May 4, 2010
by Arvin Moser, Team Manager, Application Scientists, ACD/Labs
Part 1 presented a challenge to determine an experiment to distinguish two very similar products from each other, namely 3-methyl-5-(pyridin-2-yloxy)pyridine and 5′-methyl-2H-1,3′-bipyridin-2-one. The products have identical formula weights and the LC/MS and 1H NMR are too similar to draw any conclusion from.
The first step is to determine what is different between the two products and then identify an experiment specifically designed to focus on that difference. The obvious difference between the two products is the position of the oxygen atom—an ester group verse a carbonyl group. An FT-IR experiment, as commented by the reader Felipe A., can be used to sort out the products.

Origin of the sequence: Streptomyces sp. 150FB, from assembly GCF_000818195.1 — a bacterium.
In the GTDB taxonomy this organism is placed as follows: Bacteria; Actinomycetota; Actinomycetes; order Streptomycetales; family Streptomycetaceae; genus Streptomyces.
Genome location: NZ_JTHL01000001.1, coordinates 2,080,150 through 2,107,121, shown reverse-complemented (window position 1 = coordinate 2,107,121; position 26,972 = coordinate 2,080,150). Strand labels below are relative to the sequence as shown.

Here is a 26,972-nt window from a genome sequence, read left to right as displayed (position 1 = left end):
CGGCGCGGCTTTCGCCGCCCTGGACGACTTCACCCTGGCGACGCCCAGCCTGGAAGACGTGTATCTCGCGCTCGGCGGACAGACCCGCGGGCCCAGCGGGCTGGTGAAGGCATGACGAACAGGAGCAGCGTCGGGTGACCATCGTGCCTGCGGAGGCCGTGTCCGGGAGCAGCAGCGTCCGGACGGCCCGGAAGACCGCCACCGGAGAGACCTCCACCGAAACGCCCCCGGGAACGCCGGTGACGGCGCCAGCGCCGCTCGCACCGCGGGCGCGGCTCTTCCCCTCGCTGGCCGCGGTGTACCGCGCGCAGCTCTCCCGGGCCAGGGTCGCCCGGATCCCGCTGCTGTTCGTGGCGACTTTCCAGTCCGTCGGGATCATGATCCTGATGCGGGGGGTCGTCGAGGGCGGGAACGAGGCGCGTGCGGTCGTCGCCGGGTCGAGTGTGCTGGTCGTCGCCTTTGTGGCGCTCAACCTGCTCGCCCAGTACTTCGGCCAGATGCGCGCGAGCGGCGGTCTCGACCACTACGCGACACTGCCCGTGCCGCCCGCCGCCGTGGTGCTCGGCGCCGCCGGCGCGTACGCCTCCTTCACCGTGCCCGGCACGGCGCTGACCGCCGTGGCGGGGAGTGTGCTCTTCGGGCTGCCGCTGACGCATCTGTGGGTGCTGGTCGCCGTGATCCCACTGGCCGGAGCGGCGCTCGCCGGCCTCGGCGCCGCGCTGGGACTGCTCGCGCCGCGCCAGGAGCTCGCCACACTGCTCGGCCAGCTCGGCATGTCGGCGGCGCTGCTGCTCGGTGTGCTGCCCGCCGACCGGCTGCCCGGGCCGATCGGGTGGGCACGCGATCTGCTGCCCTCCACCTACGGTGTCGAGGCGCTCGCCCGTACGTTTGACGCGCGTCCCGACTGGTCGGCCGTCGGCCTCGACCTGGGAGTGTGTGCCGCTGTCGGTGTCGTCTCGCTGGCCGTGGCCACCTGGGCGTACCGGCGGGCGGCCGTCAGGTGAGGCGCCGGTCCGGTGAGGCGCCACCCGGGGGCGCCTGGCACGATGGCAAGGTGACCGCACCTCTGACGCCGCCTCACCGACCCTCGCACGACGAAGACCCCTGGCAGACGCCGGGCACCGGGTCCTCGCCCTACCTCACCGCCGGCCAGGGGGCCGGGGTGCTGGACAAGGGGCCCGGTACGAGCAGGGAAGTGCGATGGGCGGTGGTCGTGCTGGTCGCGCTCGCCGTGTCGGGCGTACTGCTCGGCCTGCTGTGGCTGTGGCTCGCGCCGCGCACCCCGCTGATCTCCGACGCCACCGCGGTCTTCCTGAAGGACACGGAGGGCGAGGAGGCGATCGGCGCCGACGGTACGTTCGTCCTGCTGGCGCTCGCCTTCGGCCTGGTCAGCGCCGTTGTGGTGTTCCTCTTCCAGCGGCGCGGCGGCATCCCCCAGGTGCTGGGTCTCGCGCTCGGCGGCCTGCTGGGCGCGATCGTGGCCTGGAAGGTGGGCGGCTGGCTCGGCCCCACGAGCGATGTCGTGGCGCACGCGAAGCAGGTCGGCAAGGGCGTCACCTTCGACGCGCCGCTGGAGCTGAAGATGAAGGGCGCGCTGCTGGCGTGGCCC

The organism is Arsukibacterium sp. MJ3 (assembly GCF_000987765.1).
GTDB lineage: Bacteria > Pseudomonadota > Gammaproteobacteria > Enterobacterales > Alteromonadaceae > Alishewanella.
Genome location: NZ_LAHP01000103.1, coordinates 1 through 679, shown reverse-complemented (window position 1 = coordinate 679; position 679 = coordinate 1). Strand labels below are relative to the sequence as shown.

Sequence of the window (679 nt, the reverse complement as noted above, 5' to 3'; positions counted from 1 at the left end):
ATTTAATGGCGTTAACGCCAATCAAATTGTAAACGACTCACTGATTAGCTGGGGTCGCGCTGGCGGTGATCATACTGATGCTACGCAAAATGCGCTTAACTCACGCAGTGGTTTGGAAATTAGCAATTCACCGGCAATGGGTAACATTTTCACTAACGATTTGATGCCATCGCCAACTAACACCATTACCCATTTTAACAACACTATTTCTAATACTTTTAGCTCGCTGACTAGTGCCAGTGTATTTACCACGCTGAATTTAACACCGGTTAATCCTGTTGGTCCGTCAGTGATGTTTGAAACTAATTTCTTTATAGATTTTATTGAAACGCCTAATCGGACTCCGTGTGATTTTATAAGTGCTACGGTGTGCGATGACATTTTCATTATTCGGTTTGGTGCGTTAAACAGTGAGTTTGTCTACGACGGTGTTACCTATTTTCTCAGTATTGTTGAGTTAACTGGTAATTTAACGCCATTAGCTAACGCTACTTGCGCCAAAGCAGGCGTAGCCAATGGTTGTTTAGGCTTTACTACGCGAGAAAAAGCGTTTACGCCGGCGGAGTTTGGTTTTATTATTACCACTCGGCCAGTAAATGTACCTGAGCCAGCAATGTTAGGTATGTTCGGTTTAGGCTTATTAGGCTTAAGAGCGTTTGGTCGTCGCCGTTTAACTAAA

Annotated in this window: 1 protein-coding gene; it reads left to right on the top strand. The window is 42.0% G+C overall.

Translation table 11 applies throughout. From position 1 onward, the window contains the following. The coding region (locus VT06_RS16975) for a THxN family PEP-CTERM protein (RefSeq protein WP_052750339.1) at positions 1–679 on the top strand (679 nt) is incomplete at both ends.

Other experiments can include the use of reducing agents, 15N NMR, 1H -13C HMBC, 1D NOE, 1H-1H TOCSY, MS2, etc. Note free water, acids and sample concentration can inhibit the use of some of these experiments.
A 13C NMR experiment may appear to be another good choice when trying to identify a carbonyl group. However, the carbonyl is part of a conjugated system and so the 13C chemical shift is expected around 160 ppm, which also happens to be expected for the 13C chemical shift of the O-C=N group on the other product.